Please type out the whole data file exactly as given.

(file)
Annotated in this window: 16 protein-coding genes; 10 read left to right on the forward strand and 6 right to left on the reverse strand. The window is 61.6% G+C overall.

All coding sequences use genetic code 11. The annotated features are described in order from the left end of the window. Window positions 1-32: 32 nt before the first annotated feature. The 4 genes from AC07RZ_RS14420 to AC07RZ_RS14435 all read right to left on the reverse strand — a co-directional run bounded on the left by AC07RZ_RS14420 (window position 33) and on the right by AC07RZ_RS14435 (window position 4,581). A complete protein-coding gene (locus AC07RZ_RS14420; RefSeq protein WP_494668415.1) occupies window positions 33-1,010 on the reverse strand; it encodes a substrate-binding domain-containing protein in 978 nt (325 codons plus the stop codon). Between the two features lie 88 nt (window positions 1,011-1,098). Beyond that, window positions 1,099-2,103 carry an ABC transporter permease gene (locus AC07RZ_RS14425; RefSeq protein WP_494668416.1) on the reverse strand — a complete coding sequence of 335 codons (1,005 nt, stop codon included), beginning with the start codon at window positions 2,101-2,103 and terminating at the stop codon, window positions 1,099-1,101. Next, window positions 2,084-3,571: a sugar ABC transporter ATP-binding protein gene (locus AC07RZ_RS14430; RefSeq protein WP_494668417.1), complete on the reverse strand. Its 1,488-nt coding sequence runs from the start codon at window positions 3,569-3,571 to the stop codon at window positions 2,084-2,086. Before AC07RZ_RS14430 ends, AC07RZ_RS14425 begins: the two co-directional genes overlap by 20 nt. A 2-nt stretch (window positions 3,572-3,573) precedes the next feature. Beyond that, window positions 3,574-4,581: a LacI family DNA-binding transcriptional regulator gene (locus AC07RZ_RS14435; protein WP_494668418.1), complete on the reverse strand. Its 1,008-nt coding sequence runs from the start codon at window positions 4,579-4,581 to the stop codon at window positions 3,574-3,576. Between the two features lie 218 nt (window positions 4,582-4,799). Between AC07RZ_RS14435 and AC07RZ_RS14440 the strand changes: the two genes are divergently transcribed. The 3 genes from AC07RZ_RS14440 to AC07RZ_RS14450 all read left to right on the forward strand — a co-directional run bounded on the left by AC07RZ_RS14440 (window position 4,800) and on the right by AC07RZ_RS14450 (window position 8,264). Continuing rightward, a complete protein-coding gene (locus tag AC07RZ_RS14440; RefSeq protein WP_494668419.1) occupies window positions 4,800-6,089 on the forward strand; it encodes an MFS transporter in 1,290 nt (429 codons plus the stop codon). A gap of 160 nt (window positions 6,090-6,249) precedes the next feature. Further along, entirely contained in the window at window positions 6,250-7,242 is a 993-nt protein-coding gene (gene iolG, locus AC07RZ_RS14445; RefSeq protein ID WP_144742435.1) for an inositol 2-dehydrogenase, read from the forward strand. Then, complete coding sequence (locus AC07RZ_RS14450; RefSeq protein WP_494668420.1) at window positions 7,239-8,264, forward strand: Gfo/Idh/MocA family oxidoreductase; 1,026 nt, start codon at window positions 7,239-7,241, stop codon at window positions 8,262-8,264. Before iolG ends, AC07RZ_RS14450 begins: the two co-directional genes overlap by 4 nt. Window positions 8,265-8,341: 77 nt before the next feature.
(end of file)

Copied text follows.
Annotated in this window: 16 protein-coding genes; 10 read left to right on the forward strand and 6 right to left on the reverse strand. The window is 61.6% G+C overall.

All coding sequences use genetic code 11. The annotated features are described in order from the left end of the window. Window positions 1-32: 32 nt before the first annotated feature. The 4 genes from AC07RZ_RS14420 to AC07RZ_RS14435 all read right to left on the reverse strand — a co-directional run bounded on the left by AC07RZ_RS14420 (window position 33) and on the right by AC07RZ_RS14435 (window position 4,581). A complete protein-coding gene (locus AC07RZ_RS14420; RefSeq protein WP_494668415.1) occupies window positions 33-1,010 on the reverse strand; it encodes a substrate-binding domain-containing protein in 978 nt (325 codons plus the stop codon). Between the two features lie 88 nt (window positions 1,011-1,098). Beyond that, window positions 1,099-2,103 carry an ABC transporter permease gene (locus AC07RZ_RS14425; RefSeq protein WP_494668416.1) on the reverse strand — a complete coding sequence of 335 codons (1,005 nt, stop codon included), beginning with the start codon at window positions 2,101-2,103 and terminating at the stop codon, window positions 1,099-1,101. Next, window positions 2,084-3,571: a sugar ABC transporter ATP-binding protein gene (locus AC07RZ_RS14430; RefSeq protein WP_494668417.1), complete on the reverse strand. Its 1,488-nt coding sequence runs from the start codon at window positions 3,569-3,571 to the stop codon at window positions 2,084-2,086. Before AC07RZ_RS14430 ends, AC07RZ_RS14425 begins: the two co-directional genes overlap by 20 nt. A 2-nt stretch (window positions 3,572-3,573) precedes the next feature. Beyond that, window positions 3,574-4,581: a LacI family DNA-binding transcriptional regulator gene (locus AC07RZ_RS14435; protein WP_494668418.1), complete on the reverse strand. Its 1,008-nt coding sequence runs from the start codon at window positions 4,579-4,581 to the stop codon at window positions 3,574-3,576. Between the two features lie 218 nt (window positions 4,582-4,799). Between AC07RZ_RS14435 and AC07RZ_RS14440 the strand changes: the two genes are divergently transcribed. The 3 genes from AC07RZ_RS14440 to AC07RZ_RS14450 all read left to right on the forward strand — a co-directional run bounded on the left by AC07RZ_RS14440 (window position 4,800) and on the right by AC07RZ_RS14450 (window position 8,264). Continuing rightward, a complete protein-coding gene (locus tag AC07RZ_RS14440; RefSeq protein WP_494668419.1) occupies window positions 4,800-6,089 on the forward strand; it encodes an MFS transporter in 1,290 nt (429 codons plus the stop codon). A gap of 160 nt (window positions 6,090-6,249) precedes the next feature. Further along, entirely contained in the window at window positions 6,250-7,242 is a 993-nt protein-coding gene (gene iolG, locus AC07RZ_RS14445; RefSeq protein ID WP_144742435.1) for an inositol 2-dehydrogenase, read from the forward strand. Then, complete coding sequence (locus AC07RZ_RS14450; RefSeq protein WP_494668420.1) at window positions 7,239-8,264, forward strand: Gfo/Idh/MocA family oxidoreductase; 1,026 nt, start codon at window positions 7,239-7,241, stop codon at window positions 8,262-8,264. Before iolG ends, AC07RZ_RS14450 begins: the two co-directional genes overlap by 4 nt. Window positions 8,265-8,341: 77 nt before the next feature.